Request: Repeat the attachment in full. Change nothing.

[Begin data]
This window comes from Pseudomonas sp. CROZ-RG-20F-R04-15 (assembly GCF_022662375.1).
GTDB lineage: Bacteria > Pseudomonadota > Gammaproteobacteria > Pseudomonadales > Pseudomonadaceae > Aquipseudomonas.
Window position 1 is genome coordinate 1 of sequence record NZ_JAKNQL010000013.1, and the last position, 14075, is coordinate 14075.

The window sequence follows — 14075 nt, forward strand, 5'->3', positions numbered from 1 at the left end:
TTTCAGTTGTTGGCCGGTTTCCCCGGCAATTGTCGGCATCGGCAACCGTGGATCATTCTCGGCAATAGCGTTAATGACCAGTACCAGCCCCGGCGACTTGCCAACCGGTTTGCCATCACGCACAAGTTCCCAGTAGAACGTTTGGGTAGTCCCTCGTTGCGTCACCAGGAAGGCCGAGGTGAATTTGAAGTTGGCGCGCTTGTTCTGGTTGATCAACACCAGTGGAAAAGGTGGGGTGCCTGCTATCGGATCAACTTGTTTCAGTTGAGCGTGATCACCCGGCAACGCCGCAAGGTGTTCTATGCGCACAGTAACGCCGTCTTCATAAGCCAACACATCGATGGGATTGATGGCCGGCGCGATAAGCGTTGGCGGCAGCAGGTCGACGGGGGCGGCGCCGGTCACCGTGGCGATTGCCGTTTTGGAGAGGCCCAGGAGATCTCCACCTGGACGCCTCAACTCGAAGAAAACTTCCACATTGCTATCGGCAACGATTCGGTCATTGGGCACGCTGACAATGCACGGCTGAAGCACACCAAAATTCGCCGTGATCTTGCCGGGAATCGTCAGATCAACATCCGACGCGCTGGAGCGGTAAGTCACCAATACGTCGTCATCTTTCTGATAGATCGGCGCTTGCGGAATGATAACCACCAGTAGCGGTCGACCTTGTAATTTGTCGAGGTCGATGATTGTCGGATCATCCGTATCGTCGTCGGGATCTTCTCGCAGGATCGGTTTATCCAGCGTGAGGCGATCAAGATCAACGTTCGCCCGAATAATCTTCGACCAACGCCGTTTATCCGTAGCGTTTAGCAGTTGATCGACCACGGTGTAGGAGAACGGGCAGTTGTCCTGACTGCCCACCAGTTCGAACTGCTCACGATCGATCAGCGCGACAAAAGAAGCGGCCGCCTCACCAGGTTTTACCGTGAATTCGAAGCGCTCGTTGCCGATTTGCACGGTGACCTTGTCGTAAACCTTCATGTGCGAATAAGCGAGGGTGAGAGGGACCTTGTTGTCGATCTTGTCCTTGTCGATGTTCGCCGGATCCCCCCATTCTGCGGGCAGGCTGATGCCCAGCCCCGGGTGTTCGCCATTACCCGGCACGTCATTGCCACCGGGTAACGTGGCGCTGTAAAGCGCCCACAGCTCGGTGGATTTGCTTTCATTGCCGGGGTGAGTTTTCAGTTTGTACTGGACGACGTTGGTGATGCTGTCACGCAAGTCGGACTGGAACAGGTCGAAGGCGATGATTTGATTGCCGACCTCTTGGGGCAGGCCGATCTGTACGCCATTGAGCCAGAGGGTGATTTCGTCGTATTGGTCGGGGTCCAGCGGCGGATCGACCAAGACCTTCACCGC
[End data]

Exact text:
This window comes from Pseudomonas sp. CROZ-RG-20F-R04-15 (assembly GCF_022662375.1).
GTDB lineage: Bacteria > Pseudomonadota > Gammaproteobacteria > Pseudomonadales > Pseudomonadaceae > Aquipseudomonas.
Window position 1 is genome coordinate 1 of sequence record NZ_JAKNQL010000013.1, and the last position, 14075, is coordinate 14075.

The window sequence follows — 14075 nt, forward strand, 5'->3', positions numbered from 1 at the left end:
TTTCAGTTGTTGGCCGGTTTCCCCGGCAATTGTCGGCATCGGCAACCGTGGATCATTCTCGGCAATAGCGTTAATGACCAGTACCAGCCCCGGCGACTTGCCAACCGGTTTGCCATCACGCACAAGTTCCCAGTAGAACGTTTGGGTAGTCCCTCGTTGCGTCACCAGGAAGGCCGAGGTGAATTTGAAGTTGGCGCGCTTGTTCTGGTTGATCAACACCAGTGGAAAAGGTGGGGTGCCTGCTATCGGATCAACTTGTTTCAGTTGAGCGTGATCACCCGGCAACGCCGCAAGGTGTTCTATGCGCACAGTAACGCCGTCTTCATAAGCCAACACATCGATGGGATTGATGGCCGGCGCGATAAGCGTTGGCGGCAGCAGGTCGACGGGGGCGGCGCCGGTCACCGTGGCGATTGCCGTTTTGGAGAGGCCCAGGAGATCTCCACCTGGACGCCTCAACTCGAAGAAAACTTCCACATTGCTATCGGCAACGATTCGGTCATTGGGCACGCTGACAATGCACGGCTGAAGCACACCAAAATTCGCCGTGATCTTGCCGGGAATCGTCAGATCAACATCCGACGCGCTGGAGCGGTAAGTCACCAATACGTCGTCATCTTTCTGATAGATCGGCGCTTGCGGAATGATAACCACCAGTAGCGGTCGACCTTGTAATTTGTCGAGGTCGATGATTGTCGGATCATCCGTATCGTCGTCGGGATCTTCTCGCAGGATCGGTTTATCCAGCGTGAGGCGATCAAGATCAACGTTCGCCCGAATAATCTTCGACCAACGCCGTTTATCCGTAGCGTTTAGCAGTTGATCGACCACGGTGTAGGAGAACGGGCAGTTGTCCTGACTGCCCACCAGTTCGAACTGCTCACGATCGATCAGCGCGACAAAAGAAGCGGCCGCCTCACCAGGTTTTACCGTGAATTCGAAGCGCTCGTTGCCGATTTGCACGGTGACCTTGTCGTAAACCTTCATGTGCGAATAAGCGAGGGTGAGAGGGACCTTGTTGTCGATCTTGTCCTTGTCGATGTTCGCCGGATCCCCCCATTCTGCGGGCAGGCTGATGCCCAGCCCCGGGTGTTCGCCATTACCCGGCACGTCATTGCCACCGGGTAACGTGGCGCTGTAAAGCGCCCACAGCTCGGTGGATTTGCTTTCATTGCCGGGGTGAGTTTTCAGTTTGTACTGGACGACGTTGGTGATGCTGTCACGCAAGTCGGACTGGAACAGGTCGAAGGCGATGATTTGATTGCCGACCTCTTGGGGCAGGCCGATCTGTACGCCATTGAGCCAGAGGGTGATTTCGTCGTATTGGTCGGGGTCCAGCGGCGGATCGACCAAGACCTTCACCGC